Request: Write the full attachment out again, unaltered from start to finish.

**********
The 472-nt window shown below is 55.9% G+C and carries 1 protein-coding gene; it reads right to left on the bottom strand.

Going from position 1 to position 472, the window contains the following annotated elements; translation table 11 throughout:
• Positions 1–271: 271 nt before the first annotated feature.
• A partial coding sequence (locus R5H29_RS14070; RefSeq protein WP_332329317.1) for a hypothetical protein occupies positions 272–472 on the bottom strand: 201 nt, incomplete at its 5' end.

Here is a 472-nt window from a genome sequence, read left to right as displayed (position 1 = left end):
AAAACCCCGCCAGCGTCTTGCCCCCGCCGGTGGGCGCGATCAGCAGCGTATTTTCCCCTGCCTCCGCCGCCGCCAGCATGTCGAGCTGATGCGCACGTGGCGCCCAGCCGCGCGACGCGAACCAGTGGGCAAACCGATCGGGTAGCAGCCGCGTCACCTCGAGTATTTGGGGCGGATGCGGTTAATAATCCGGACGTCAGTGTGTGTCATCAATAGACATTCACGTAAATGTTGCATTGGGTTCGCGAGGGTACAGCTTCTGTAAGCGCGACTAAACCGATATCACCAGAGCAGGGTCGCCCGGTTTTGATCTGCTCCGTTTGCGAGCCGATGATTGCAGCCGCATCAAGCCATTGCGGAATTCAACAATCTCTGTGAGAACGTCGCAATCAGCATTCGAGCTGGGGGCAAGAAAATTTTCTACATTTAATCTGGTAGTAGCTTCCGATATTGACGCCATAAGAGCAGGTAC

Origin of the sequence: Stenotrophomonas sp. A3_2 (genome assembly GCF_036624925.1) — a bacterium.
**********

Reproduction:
The 472-nt window shown below is 55.9% G+C and carries 1 protein-coding gene; it reads right to left on the bottom strand.

Going from position 1 to position 472, the window contains the following annotated elements; translation table 11 throughout:
• Positions 1–271: 271 nt before the first annotated feature.
• A partial coding sequence (locus R5H29_RS14070; RefSeq protein WP_332329317.1) for a hypothetical protein occupies positions 272–472 on the bottom strand: 201 nt, incomplete at its 5' end.

Here is a 472-nt window from a genome sequence, read left to right as displayed (position 1 = left end):
AAAACCCCGCCAGCGTCTTGCCCCCGCCGGTGGGCGCGATCAGCAGCGTATTTTCCCCTGCCTCCGCCGCCGCCAGCATGTCGAGCTGATGCGCACGTGGCGCCCAGCCGCGCGACGCGAACCAGTGGGCAAACCGATCGGGTAGCAGCCGCGTCACCTCGAGTATTTGGGGCGGATGCGGTTAATAATCCGGACGTCAGTGTGTGTCATCAATAGACATTCACGTAAATGTTGCATTGGGTTCGCGAGGGTACAGCTTCTGTAAGCGCGACTAAACCGATATCACCAGAGCAGGGTCGCCCGGTTTTGATCTGCTCCGTTTGCGAGCCGATGATTGCAGCCGCATCAAGCCATTGCGGAATTCAACAATCTCTGTGAGAACGTCGCAATCAGCATTCGAGCTGGGGGCAAGAAAATTTTCTACATTTAATCTGGTAGTAGCTTCCGATATTGACGCCATAAGAGCAGGTAC

Origin of the sequence: Stenotrophomonas sp. A3_2 (genome assembly GCF_036624925.1) — a bacterium.